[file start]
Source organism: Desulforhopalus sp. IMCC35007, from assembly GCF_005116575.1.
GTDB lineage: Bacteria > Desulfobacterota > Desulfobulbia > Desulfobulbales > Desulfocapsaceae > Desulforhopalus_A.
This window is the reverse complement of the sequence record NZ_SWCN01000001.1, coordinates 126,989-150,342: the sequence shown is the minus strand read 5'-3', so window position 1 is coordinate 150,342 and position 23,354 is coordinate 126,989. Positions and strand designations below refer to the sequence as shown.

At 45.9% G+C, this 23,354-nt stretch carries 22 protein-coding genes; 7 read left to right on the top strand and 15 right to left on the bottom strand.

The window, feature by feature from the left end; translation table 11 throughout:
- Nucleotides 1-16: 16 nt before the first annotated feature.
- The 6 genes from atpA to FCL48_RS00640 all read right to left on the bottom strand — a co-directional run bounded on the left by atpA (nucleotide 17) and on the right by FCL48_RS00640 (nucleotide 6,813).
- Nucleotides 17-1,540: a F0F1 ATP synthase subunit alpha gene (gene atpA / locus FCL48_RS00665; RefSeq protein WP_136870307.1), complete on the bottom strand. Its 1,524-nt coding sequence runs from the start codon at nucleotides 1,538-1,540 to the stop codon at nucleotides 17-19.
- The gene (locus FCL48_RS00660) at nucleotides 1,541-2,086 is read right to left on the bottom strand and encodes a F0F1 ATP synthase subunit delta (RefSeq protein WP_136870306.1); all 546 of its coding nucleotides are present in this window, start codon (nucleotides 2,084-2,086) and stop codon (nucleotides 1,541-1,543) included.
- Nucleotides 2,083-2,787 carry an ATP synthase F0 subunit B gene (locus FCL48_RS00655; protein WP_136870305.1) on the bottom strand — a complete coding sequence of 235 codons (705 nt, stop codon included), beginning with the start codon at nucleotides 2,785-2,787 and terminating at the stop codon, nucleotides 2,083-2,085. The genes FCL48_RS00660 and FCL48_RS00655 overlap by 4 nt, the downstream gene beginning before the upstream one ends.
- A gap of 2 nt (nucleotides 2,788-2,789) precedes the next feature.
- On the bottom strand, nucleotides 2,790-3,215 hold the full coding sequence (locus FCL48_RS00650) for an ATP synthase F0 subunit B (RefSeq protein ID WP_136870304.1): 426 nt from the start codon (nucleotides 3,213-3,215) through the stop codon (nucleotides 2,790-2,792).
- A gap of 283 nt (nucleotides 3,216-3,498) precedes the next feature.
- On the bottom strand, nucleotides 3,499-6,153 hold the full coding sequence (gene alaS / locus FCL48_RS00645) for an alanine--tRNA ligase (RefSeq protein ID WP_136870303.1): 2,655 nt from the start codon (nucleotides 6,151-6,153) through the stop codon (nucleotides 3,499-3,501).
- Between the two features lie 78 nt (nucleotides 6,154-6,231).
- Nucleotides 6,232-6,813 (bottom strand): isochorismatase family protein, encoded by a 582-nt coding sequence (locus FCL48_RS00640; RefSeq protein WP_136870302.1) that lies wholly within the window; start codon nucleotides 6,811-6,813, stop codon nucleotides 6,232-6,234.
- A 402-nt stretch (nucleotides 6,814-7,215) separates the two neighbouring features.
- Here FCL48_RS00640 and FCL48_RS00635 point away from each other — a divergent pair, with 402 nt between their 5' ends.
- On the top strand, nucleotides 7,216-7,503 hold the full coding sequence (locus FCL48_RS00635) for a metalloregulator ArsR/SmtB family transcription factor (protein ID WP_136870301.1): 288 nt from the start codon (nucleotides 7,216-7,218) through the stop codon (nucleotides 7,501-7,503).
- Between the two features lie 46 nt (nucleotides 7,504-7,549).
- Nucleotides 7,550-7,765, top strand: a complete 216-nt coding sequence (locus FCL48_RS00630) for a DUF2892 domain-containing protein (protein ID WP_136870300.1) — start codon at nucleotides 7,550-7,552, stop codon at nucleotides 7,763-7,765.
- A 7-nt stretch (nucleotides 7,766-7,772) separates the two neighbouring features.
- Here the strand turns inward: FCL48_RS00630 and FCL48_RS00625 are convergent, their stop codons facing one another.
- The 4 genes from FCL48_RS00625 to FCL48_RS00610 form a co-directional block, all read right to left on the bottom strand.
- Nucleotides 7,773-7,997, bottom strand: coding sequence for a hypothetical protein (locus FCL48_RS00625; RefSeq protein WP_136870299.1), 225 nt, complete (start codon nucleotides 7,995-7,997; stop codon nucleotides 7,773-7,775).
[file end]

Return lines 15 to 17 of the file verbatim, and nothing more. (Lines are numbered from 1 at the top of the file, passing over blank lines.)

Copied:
- Between the two features lie 78 nt (nucleotides 6,154-6,231).
- Nucleotides 6,232-6,813 (bottom strand): isochorismatase family protein, encoded by a 582-nt coding sequence (locus FCL48_RS00640; RefSeq protein WP_136870302.1) that lies wholly within the window; start codon nucleotides 6,811-6,813, stop codon nucleotides 6,232-6,234.
- A 402-nt stretch (nucleotides 6,814-7,215) separates the two neighbouring features.